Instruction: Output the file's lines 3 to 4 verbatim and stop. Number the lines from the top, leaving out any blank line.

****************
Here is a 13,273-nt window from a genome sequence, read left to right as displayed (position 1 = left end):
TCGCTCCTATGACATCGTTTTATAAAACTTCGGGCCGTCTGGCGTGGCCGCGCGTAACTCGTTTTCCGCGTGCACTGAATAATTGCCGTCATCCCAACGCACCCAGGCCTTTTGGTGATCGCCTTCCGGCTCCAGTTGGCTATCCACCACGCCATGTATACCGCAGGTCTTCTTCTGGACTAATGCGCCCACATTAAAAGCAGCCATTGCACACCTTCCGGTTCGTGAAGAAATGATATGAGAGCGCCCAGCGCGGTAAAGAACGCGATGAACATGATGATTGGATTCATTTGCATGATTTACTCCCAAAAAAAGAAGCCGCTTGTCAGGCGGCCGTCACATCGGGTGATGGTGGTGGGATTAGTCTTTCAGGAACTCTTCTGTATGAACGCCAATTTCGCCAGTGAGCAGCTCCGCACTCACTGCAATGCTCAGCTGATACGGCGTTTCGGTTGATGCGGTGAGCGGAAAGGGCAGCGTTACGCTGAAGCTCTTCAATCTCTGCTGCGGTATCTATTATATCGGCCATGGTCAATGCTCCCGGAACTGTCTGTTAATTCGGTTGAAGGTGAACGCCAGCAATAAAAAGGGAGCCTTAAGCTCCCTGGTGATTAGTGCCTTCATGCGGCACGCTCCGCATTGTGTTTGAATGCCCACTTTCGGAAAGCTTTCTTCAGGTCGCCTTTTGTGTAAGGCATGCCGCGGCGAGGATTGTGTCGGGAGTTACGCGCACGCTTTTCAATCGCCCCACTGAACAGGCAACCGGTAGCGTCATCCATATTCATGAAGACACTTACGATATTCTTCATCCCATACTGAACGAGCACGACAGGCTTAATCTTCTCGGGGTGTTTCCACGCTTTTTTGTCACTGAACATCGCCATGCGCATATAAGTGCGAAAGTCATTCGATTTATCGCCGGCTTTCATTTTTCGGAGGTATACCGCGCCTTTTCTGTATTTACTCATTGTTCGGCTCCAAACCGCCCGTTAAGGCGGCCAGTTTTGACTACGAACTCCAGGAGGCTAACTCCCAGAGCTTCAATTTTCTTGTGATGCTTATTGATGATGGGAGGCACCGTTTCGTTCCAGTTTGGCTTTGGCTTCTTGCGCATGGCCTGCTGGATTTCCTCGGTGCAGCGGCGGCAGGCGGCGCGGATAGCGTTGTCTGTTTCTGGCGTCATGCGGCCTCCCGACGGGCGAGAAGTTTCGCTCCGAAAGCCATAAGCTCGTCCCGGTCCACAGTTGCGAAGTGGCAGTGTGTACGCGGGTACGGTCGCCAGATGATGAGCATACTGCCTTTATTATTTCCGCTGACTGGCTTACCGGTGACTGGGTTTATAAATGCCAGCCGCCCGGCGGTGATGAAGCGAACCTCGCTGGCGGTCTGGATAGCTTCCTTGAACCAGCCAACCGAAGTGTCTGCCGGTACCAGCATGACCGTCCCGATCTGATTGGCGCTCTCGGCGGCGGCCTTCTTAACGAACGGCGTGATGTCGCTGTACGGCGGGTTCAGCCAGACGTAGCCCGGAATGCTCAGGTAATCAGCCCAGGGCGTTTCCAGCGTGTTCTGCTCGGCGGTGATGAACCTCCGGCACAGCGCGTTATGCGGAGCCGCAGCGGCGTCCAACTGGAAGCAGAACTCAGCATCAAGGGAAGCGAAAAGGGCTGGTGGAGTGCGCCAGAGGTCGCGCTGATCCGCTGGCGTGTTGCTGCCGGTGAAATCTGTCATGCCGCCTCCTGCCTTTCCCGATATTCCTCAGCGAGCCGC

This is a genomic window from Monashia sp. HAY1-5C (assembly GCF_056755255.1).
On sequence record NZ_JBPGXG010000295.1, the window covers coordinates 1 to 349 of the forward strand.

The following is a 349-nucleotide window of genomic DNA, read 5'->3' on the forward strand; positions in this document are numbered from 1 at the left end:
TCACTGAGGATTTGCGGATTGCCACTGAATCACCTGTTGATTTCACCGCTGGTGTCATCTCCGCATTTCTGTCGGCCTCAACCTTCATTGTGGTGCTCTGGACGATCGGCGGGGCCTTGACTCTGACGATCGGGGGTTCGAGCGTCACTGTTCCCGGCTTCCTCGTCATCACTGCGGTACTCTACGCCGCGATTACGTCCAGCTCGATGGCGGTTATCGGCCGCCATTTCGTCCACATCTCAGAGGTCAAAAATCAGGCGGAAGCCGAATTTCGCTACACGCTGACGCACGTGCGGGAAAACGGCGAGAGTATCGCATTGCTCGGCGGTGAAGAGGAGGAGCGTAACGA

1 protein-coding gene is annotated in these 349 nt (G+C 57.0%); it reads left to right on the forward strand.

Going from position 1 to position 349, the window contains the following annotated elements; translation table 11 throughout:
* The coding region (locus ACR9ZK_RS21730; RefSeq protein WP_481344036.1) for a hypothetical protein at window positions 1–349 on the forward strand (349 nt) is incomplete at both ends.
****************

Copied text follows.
This is a genomic window from Monashia sp. HAY1-5C (assembly GCF_056755255.1).
On sequence record NZ_JBPGXG010000295.1, the window covers coordinates 1 to 349 of the forward strand.